Mindset makes a difference! We have some friends that are constantly buying the latest and greatest everything. If you’re familiar with the term, keeping up with the Joneses, these friends truly embody this phrase. From the newest phone to the fancy vacations, they either have it or they are doing it. We just happened to find out that these friends love to borrow money to keep getting and doing all these things. These friends of ours are constantly living right at, and typically just above, their means. That approach has landed them in a ton of debt and has solidified their need to work for the next several decades to be able to cover their spending habits. No thanks!

If you

are going to achieve FIRE, one of the first things you’ll need to do is change your mindset. First, forget about the Joneses. It doesn’t matter what your friends or neighbors are buying or doing. If you have the mindset that you need to keep up or best them with things, FIRE is likely not in your future. For me, the most effective strategy I have found so far is to make saving and investing fun. See, FIRE is not just about saving money and not enjoying things. It’s about finding the right balance that puts you in a much, much healthier relationship with your finances. Let’s look a little closer.


Do not

approach FIRE like a diet. You will lose. I’ve seen so many people go on diets. These diets deprive the body of carbs, sugars, meats, and so many variations thereof. What is the first thing a person does after a week or maybe two on their diet? Splurge! They devour an entire pizza or raid the kid’s candy jar. If you approach achieving FIRE like dieting, you’re going to end up depriving yourself and your family of enjoyable, meaningful, educational, and experiential things. While this might help put some money in the account short term, you’ll likely end up splurging on pricey, unnecessary items after a few weeks or months. As humans, that just seems to be what we do. Deprive and then overcompensate to fill the gap.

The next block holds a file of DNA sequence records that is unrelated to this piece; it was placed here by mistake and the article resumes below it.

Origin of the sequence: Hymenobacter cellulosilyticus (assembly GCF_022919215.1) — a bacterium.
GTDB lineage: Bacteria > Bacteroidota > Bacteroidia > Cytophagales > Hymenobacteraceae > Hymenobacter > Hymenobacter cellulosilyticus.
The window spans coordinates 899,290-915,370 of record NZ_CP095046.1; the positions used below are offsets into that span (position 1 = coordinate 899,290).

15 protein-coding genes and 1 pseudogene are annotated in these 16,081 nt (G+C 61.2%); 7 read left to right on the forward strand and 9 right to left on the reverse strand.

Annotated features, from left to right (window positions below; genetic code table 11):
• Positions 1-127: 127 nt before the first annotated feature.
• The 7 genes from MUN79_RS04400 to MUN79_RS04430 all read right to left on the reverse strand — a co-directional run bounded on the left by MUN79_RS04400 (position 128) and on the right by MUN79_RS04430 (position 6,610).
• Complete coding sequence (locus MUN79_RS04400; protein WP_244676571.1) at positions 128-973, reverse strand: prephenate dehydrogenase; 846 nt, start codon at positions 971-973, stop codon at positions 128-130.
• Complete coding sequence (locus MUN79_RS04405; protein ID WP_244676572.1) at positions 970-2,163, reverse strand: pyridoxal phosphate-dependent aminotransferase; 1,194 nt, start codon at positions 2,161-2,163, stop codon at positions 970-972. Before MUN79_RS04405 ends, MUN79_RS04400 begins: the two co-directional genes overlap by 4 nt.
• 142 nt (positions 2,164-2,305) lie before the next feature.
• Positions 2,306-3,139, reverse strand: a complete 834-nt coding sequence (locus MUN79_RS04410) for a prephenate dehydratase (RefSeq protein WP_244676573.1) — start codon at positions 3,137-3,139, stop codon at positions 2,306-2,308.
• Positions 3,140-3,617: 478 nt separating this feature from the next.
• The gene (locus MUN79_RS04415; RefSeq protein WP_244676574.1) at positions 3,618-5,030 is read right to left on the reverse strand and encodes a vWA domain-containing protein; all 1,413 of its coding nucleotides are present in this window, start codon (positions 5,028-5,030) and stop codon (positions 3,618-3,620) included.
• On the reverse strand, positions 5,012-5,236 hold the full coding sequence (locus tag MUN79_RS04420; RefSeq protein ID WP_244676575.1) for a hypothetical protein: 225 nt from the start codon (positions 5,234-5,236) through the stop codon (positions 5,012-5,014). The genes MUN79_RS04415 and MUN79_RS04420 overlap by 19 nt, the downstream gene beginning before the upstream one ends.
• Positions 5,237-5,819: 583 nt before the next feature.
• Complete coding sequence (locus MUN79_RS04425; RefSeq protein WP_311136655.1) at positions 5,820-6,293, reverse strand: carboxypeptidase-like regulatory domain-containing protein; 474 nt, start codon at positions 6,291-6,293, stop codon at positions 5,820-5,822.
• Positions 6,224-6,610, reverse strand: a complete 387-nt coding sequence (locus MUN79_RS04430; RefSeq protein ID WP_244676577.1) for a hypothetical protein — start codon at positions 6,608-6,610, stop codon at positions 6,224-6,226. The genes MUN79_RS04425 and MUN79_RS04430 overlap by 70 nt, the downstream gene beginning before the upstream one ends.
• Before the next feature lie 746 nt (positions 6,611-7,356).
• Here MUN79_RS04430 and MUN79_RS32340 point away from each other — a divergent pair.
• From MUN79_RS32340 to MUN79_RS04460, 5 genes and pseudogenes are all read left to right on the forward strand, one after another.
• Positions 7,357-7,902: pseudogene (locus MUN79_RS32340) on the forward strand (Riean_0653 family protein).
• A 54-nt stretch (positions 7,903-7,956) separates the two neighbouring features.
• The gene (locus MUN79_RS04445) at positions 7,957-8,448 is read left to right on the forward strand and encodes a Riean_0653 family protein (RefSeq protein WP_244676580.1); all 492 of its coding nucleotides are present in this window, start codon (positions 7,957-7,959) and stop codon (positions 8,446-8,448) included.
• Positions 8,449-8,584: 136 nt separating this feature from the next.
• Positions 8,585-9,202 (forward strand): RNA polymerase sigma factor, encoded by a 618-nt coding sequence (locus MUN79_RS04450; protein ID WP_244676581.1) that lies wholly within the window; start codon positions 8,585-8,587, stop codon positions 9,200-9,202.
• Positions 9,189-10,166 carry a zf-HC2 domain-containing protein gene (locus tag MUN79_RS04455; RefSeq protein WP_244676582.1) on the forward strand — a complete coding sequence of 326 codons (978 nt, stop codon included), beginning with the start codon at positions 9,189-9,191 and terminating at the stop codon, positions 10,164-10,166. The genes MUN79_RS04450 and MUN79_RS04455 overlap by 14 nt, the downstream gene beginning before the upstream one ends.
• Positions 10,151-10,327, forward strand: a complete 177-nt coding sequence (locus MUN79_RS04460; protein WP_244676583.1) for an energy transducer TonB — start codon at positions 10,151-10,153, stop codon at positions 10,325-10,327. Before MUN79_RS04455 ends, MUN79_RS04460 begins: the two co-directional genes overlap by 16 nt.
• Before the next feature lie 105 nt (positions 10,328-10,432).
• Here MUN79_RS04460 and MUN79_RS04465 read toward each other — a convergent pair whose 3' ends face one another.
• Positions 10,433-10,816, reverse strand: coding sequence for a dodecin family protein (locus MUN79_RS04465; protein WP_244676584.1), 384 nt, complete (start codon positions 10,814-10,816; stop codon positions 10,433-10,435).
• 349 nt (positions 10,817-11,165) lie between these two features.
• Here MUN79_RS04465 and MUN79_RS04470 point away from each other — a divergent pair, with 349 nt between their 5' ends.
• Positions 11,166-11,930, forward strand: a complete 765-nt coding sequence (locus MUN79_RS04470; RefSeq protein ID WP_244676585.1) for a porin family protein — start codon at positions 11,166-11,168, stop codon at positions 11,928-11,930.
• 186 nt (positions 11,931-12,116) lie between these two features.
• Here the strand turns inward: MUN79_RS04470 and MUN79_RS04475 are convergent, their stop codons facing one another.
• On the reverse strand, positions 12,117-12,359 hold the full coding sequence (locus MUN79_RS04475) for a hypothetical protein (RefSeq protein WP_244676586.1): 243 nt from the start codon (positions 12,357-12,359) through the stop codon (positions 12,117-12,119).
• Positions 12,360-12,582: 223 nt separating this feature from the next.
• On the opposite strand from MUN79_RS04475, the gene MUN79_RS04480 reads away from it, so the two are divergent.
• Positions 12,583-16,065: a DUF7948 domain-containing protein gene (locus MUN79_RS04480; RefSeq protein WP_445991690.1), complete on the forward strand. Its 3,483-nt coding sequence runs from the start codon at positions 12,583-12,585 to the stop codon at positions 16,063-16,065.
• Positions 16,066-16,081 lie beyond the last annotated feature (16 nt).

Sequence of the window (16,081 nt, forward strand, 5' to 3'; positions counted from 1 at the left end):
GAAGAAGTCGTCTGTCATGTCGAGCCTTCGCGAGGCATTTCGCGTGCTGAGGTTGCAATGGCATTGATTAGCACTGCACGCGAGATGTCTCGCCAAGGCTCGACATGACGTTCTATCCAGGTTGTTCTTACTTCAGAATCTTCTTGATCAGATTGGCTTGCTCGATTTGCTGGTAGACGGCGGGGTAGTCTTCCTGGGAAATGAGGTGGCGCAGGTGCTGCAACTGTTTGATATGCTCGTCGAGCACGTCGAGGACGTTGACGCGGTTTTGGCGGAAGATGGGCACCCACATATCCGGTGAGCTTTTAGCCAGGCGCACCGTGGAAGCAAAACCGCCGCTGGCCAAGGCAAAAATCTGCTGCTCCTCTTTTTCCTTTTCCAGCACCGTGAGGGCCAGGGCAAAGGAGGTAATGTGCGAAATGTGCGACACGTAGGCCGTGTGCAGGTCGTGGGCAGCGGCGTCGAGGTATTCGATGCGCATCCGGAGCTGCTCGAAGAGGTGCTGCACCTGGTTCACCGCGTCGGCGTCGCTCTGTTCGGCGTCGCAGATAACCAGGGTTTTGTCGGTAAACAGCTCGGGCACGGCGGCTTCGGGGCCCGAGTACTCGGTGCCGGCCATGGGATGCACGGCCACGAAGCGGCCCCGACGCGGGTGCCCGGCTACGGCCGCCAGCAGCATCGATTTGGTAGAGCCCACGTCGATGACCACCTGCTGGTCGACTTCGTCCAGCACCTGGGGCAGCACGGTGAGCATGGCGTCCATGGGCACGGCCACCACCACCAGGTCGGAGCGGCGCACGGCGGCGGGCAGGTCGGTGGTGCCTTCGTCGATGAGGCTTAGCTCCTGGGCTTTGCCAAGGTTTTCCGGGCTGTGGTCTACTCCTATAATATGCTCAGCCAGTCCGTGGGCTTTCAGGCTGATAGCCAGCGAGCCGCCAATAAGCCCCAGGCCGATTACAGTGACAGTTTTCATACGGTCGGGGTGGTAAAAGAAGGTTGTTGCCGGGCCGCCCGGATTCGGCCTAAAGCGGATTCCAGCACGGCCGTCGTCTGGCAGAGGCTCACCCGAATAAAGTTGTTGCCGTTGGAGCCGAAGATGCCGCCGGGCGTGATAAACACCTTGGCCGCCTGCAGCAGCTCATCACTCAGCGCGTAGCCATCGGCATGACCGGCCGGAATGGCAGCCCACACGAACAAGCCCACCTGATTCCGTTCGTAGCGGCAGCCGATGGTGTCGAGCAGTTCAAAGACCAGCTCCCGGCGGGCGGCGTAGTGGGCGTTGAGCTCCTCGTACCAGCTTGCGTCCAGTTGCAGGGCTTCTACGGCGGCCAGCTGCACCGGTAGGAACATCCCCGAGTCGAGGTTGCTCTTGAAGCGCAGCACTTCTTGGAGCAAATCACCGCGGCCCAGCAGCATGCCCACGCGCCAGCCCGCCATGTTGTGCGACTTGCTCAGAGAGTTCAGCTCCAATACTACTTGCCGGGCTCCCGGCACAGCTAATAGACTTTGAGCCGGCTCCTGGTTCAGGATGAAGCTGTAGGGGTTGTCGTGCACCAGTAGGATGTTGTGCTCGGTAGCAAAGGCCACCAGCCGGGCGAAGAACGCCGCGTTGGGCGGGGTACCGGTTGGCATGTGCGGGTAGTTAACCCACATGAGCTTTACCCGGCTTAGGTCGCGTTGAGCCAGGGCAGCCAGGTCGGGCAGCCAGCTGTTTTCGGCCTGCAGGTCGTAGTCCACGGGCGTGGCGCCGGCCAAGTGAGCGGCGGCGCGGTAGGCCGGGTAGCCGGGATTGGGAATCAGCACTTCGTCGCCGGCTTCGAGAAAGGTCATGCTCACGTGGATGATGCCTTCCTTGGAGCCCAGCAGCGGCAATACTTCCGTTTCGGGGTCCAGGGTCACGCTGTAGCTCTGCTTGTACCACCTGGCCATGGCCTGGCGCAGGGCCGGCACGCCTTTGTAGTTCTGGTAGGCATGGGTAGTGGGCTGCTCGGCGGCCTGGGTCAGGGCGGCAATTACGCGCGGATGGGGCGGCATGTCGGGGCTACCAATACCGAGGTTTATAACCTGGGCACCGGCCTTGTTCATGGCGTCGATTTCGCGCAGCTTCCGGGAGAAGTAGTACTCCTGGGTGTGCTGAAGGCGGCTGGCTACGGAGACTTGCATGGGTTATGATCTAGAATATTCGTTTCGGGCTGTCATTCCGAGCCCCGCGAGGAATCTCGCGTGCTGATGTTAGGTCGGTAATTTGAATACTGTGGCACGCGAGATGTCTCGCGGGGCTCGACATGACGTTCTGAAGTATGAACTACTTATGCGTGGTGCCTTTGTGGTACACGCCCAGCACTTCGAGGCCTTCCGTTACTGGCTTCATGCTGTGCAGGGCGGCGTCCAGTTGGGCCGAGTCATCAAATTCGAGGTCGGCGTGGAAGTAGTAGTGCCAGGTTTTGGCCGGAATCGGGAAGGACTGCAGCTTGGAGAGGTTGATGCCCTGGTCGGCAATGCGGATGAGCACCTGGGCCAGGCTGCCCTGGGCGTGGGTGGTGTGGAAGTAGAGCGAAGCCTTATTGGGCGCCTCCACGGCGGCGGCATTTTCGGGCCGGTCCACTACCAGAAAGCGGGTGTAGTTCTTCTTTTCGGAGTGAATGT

My approach is to push expenses down to just above the breaking point while pushing investments up to just below the level where I start to feel uncomfortable. With both of these within a reasonable range (that range will vary by individual), life can be lived and enjoyed while you pursue achieving FIRE. In my opinion, this is the only way someone can build healthy and sustainable habits with money. Once the healthy habits start to stick, the path to FIRE gets a little less bumpy.

I do

want to call out a few key ideas still. The first is, borrowing money can be a good thing. While I discourage borrowing money to keep up with the Joneses, securing a low interest rate car loan to ensure your safe transport to and from your job could be a great idea. Second, developing healthy money habits is much easier to do when you interact with people that are supportive of what you are trying to accomplish. Now, that’s not to say that you have to go around advertising you’re trying to achieve FIRE. This thinking comes into play more along the lines of having friends that enjoy coming over for a good backyard BBQ vs. going to the $75 per plate restaurant every Saturday night.

At the end of the day

it really all comes back to you. Are you willing to make adjustments to the way you think about money – saving, spending, and investing, so that one day in the not too distant future you can be financially independent? If you’re not willing to cook more of your own meals, drive a used car vs. a new car, and take a couple “staycations”, FIRE may be more difficult for you to achieve. That comes with the caveat that if you make several hundreds of thousands of dollars every year, you may have a little more flexibility on your path to FIRE.

Now that you are taking on a new mindset and getting more comfortable with the idea of a healthy balance, let’s take a look at the next step in your path to FIRE. Accountable.

Or, head back to all Six Steps.